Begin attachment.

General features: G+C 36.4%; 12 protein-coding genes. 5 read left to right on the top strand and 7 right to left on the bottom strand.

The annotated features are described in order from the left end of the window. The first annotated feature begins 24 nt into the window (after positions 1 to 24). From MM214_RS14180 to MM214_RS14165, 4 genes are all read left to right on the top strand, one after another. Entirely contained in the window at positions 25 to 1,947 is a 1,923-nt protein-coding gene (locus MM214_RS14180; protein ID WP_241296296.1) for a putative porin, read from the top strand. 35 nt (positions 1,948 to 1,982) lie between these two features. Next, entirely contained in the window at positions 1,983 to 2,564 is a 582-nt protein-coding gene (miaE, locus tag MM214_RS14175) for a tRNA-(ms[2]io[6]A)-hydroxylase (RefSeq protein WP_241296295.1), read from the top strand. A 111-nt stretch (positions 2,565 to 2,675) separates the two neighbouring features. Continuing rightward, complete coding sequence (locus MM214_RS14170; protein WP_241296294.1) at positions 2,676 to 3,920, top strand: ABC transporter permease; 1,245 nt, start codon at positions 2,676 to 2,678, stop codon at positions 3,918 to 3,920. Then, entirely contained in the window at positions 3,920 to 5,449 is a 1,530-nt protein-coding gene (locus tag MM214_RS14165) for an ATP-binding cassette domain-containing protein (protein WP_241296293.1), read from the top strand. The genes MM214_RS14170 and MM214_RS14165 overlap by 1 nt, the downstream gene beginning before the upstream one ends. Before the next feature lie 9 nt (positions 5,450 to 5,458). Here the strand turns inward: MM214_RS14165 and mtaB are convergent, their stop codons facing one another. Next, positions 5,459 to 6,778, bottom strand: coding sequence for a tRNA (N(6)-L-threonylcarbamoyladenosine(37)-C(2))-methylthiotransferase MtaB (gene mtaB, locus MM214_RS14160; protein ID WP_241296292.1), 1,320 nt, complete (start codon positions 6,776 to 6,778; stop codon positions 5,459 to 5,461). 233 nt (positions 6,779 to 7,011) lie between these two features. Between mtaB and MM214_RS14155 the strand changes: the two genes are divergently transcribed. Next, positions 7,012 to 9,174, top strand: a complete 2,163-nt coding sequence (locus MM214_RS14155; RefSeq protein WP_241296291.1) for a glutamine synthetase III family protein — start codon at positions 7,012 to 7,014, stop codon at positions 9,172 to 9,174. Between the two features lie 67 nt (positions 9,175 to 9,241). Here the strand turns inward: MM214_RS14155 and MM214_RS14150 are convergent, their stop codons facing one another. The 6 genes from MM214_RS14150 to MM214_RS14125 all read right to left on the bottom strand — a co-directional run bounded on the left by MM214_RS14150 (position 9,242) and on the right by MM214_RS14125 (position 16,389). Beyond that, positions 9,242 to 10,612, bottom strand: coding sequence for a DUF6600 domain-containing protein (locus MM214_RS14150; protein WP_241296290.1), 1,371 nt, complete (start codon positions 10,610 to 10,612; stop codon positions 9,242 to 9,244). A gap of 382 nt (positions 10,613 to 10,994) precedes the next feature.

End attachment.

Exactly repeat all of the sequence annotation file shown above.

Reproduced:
General features: G+C 36.4%; 12 protein-coding genes. 5 read left to right on the top strand and 7 right to left on the bottom strand.

The annotated features are described in order from the left end of the window. The first annotated feature begins 24 nt into the window (after positions 1 to 24). From MM214_RS14180 to MM214_RS14165, 4 genes are all read left to right on the top strand, one after another. Entirely contained in the window at positions 25 to 1,947 is a 1,923-nt protein-coding gene (locus MM214_RS14180; protein ID WP_241296296.1) for a putative porin, read from the top strand. 35 nt (positions 1,948 to 1,982) lie between these two features. Next, entirely contained in the window at positions 1,983 to 2,564 is a 582-nt protein-coding gene (miaE, locus tag MM214_RS14175) for a tRNA-(ms[2]io[6]A)-hydroxylase (RefSeq protein WP_241296295.1), read from the top strand. A 111-nt stretch (positions 2,565 to 2,675) separates the two neighbouring features. Continuing rightward, complete coding sequence (locus MM214_RS14170; protein WP_241296294.1) at positions 2,676 to 3,920, top strand: ABC transporter permease; 1,245 nt, start codon at positions 2,676 to 2,678, stop codon at positions 3,918 to 3,920. Then, entirely contained in the window at positions 3,920 to 5,449 is a 1,530-nt protein-coding gene (locus tag MM214_RS14165) for an ATP-binding cassette domain-containing protein (protein WP_241296293.1), read from the top strand. The genes MM214_RS14170 and MM214_RS14165 overlap by 1 nt, the downstream gene beginning before the upstream one ends. Before the next feature lie 9 nt (positions 5,450 to 5,458). Here the strand turns inward: MM214_RS14165 and mtaB are convergent, their stop codons facing one another. Next, positions 5,459 to 6,778, bottom strand: coding sequence for a tRNA (N(6)-L-threonylcarbamoyladenosine(37)-C(2))-methylthiotransferase MtaB (gene mtaB, locus MM214_RS14160; protein ID WP_241296292.1), 1,320 nt, complete (start codon positions 6,776 to 6,778; stop codon positions 5,459 to 5,461). 233 nt (positions 6,779 to 7,011) lie between these two features. Between mtaB and MM214_RS14155 the strand changes: the two genes are divergently transcribed. Next, positions 7,012 to 9,174, top strand: a complete 2,163-nt coding sequence (locus MM214_RS14155; RefSeq protein WP_241296291.1) for a glutamine synthetase III family protein — start codon at positions 7,012 to 7,014, stop codon at positions 9,172 to 9,174. Between the two features lie 67 nt (positions 9,175 to 9,241). Here the strand turns inward: MM214_RS14155 and MM214_RS14150 are convergent, their stop codons facing one another. The 6 genes from MM214_RS14150 to MM214_RS14125 all read right to left on the bottom strand — a co-directional run bounded on the left by MM214_RS14150 (position 9,242) and on the right by MM214_RS14125 (position 16,389). Beyond that, positions 9,242 to 10,612, bottom strand: coding sequence for a DUF6600 domain-containing protein (locus MM214_RS14150; protein WP_241296290.1), 1,371 nt, complete (start codon positions 10,610 to 10,612; stop codon positions 9,242 to 9,244). A gap of 382 nt (positions 10,613 to 10,994) precedes the next feature.